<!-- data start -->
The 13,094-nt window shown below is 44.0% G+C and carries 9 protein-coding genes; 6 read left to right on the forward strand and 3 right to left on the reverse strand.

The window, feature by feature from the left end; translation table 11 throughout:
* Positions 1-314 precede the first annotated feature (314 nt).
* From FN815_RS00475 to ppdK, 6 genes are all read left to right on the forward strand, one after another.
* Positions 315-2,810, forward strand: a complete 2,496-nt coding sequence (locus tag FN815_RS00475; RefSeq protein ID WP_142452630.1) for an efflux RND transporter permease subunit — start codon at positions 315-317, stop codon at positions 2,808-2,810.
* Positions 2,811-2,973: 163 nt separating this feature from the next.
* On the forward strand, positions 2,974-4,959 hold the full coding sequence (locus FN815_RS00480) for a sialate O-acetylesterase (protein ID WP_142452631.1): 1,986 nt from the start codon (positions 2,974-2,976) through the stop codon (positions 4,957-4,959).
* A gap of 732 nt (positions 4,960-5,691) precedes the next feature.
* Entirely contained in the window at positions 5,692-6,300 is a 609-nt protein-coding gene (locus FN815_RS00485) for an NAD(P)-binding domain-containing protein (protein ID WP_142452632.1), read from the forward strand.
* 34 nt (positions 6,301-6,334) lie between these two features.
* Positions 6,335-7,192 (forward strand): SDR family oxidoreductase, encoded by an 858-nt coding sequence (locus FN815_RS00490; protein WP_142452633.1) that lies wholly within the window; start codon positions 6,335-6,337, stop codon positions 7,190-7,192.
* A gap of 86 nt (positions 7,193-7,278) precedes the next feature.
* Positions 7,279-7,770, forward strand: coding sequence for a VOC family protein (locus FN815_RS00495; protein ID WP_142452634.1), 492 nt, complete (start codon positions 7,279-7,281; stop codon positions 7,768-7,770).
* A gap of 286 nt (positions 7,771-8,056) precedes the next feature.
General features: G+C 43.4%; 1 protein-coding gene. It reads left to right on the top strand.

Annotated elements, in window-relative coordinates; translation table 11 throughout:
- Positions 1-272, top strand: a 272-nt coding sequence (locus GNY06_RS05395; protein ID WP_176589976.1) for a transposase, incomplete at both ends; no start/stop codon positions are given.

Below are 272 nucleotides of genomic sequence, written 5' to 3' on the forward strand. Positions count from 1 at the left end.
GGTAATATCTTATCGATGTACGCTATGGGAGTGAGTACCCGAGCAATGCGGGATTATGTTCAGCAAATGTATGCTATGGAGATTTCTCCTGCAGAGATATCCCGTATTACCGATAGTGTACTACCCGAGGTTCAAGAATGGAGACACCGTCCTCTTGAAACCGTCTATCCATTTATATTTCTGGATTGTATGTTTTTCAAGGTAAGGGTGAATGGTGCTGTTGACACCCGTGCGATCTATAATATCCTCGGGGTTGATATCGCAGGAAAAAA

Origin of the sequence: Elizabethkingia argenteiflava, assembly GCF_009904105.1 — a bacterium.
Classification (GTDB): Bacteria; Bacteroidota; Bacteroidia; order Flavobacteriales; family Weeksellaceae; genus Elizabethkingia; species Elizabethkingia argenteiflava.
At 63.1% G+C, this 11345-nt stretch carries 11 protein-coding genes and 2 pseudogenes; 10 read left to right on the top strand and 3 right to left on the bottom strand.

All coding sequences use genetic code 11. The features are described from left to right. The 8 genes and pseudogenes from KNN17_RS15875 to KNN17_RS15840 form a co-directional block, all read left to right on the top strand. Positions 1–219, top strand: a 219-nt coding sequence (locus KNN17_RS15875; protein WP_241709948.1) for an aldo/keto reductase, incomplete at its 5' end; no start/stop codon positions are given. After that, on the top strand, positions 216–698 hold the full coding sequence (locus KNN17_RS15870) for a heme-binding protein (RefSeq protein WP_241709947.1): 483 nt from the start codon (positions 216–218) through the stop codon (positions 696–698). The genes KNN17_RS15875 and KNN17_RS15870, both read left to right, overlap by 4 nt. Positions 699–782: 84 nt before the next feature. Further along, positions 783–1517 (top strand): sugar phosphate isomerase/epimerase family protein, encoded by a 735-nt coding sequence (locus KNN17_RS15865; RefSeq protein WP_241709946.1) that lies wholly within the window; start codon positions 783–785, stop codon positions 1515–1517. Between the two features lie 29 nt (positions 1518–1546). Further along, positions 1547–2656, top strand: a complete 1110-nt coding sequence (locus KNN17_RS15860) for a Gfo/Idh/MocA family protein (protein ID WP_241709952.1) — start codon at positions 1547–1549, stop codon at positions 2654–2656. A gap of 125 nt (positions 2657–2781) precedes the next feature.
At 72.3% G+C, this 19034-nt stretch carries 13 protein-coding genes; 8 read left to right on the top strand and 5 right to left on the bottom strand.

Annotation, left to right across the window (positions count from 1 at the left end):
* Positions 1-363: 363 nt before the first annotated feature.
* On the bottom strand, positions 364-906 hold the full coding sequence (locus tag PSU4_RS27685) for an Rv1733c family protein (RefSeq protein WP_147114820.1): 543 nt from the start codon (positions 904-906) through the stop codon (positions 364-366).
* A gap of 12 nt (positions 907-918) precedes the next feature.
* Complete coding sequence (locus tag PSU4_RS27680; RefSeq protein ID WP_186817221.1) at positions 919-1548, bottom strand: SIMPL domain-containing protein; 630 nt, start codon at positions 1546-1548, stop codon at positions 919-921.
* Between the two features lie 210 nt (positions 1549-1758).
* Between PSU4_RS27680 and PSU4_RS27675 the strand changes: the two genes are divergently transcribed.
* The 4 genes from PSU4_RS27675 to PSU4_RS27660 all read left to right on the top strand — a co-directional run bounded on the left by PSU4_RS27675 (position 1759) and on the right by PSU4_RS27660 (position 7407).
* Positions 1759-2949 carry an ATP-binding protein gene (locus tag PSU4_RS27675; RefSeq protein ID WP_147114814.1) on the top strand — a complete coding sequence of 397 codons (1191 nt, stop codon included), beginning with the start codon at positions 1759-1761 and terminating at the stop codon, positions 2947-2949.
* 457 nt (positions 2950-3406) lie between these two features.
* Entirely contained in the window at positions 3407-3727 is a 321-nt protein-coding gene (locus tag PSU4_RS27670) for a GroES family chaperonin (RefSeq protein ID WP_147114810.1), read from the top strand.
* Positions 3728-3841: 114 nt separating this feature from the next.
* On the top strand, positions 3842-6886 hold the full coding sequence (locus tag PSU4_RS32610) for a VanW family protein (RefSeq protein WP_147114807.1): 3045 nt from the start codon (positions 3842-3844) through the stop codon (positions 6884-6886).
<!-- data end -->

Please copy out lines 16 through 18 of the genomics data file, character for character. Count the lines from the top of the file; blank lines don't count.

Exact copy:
Annotated elements, in window-relative coordinates; translation table 11 throughout:
- Positions 1-272, top strand: a 272-nt coding sequence (locus GNY06_RS05395; protein ID WP_176589976.1) for a transposase, incomplete at both ends; no start/stop codon positions are given.

Below are 272 nucleotides of genomic sequence, written 5' to 3' on the forward strand. Positions count from 1 at the left end.